BEE said, "To put these concentrations into perspective, the lowest allowable exposure level for workers I could find was for strontium chromate at 0.5 micrograms/cubic meter." BEE cited factors which would cause the true concentration of sprayed material to be even lower than her calculations and concluded, "There is simply no way physically for anything sprayed at the height at which contrails (or supposed chemtrails) are observed to reach any kind of concentration on the ground which would have any affect on people whatsoever." http://www.chemtrailcentral.com/ubb/Forum9/HTML/000033.html


Just for fun, I asked the question, "What if the substance being sprayed is 250,000 pounds of pollen, or a similar allergen?"

I found an article stating that the tree Alnos japonica, or Japanese alder, has pollen grains which have an average radius of 12 micrometers and which have a density of 1.350 grams per cubic micrometer. (That's the density of an actual pollen grain, which was of interest for the study in question.) Here's a text file of the study:
http://www.google.com/search?q=cac he:UHwSwtthEV8:www.imamod.ru/jour/conf/ECCOMAS_2000/PDF/758.pdf+pollen+weight+-loss+-control+density&hl=en

Let's assume that the pollen grains are spherical. The volume of one grain would be 4/3 pi r-cubed, or (4/3)x(3.14)x(12 microns to the third power). That comes out to a volume of 7.23 times 10 to the -15 cubic meters per pollen grain.

The weight of one pollen grain would be the volume of the pollen grain times the density of the pollen grain. So a single grain of Japanese alder pollen would weigh 9.77 times 10 to the -9 grams.

Another reference I found says that a moderate level of an allergen will cause many individuals who are sensitive to it to experience symptoms. A moderate level of tree pollen is 15-90 grains per cubic meter of air. Let's call it 50 pollen grains per cubic meter of air. Reference: http://www.thebostonchannel.com/weather/pollencount/

To find the weight of a moderate level of Japanese alder pollen in a cubic meter of air, multiply the weight of one grain times 50. Therefore, the amount of Japanese alder pollen necessary to produce symptoms in moderately allergic people would be 0.145 micrograms of pollen/cubic meter of air. If 250,000 pounds of Japanese alder pollen were sprayed over 30 minutes at 2000 meters from one stationary KC-10 tanker, it would produce five times the level of allergen necessary to produce allergies in moderately allergic people. In other words, it would be theoretically possible for a single tanker to disburse enough of an allergen to make moderately allergic people notice symptoms at ground level. These calculations do not prove that the purpose of the putative spraying is to make people sick, but they do show that spraying large quantities of particulate matter could make susceptible people sick as an unintended consequence.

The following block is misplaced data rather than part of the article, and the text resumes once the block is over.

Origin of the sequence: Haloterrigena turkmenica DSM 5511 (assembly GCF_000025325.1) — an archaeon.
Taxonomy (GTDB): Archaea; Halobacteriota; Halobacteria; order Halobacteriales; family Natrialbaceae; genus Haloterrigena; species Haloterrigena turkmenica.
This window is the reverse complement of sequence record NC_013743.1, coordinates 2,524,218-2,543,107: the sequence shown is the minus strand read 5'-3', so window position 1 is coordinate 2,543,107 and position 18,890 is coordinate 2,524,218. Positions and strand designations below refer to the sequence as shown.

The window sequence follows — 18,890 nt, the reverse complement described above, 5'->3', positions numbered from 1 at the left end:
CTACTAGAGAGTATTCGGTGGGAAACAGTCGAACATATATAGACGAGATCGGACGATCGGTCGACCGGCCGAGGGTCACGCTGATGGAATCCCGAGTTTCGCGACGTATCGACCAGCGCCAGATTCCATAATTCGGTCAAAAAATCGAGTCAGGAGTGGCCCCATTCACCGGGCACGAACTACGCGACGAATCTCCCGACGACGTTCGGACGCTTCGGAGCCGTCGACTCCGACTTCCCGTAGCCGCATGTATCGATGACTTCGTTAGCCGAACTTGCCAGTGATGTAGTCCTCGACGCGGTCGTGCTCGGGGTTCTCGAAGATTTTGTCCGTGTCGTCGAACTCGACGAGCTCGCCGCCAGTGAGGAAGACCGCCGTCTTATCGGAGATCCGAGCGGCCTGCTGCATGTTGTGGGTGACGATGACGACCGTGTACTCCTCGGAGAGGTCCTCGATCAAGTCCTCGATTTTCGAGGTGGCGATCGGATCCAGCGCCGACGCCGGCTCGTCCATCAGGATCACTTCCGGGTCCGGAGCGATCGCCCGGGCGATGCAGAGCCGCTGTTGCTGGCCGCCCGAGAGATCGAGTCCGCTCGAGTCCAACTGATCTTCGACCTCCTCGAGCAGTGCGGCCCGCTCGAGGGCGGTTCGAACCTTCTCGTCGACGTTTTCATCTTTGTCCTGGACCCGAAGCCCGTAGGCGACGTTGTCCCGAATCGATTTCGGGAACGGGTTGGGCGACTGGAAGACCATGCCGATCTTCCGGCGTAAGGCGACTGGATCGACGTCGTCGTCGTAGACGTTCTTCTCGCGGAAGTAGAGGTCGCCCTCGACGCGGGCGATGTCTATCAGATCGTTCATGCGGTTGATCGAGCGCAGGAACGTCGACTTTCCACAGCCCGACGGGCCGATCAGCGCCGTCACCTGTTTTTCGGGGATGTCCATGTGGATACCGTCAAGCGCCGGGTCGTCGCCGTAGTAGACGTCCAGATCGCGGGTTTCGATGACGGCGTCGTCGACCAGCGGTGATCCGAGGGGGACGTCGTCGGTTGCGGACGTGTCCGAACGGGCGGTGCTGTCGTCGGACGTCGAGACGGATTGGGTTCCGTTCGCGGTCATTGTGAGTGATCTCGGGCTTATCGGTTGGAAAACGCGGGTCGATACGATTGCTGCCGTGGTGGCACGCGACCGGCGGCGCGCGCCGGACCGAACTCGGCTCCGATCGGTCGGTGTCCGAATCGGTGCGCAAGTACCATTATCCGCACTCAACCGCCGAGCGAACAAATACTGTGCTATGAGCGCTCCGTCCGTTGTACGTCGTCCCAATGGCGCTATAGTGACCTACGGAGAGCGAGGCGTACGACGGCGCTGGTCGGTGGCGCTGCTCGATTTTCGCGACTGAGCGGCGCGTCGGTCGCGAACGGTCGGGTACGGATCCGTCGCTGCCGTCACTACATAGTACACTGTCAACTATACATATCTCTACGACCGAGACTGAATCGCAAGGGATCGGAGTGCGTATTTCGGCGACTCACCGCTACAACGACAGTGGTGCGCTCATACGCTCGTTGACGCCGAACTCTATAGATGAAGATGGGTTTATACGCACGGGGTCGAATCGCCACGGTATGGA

[Edited 4 times, lastly by 3T3L1 on 07-11-2001]
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rabbler0user





Joined: 12 Feb 2005
Posts: 4
PostSat Feb 12, 2005 2:07 am  Reply with quote  

this whole argument can be DE-DE-BUNKED with one statement:

you are talking about ONE PLANE spraying for 30 minutes!!!


... we're talking about hundreds a day ...
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rabbler0user





Joined: 12 Feb 2005
Posts: 4
PostSat Feb 12, 2005 5:41 pm  Reply with quote  

and don't u think the trails are most often noticed on clear days because you can't see airplanes above cloudy skies?

your math skills are obviously strong, but your entire argument lacks any logic.

keep lookin up!!
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Swamp Gas





Joined: 06 Jun 2001
Posts: 4255
Location: On a Hill in the Lowlands
PostMon Feb 14, 2005 1:20 pm  Reply with quote  

Welcome to CTC rabbler0user,

Those people are no longer posting here, and CTC is a debunker-free zone. One may sneak in for a little remote spitting, but believe me, they don't last long.

Please enjoy your stay, and yes, we "Watch the Skies"...Always have.
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Heard it from a pilot who spoke real gooooood!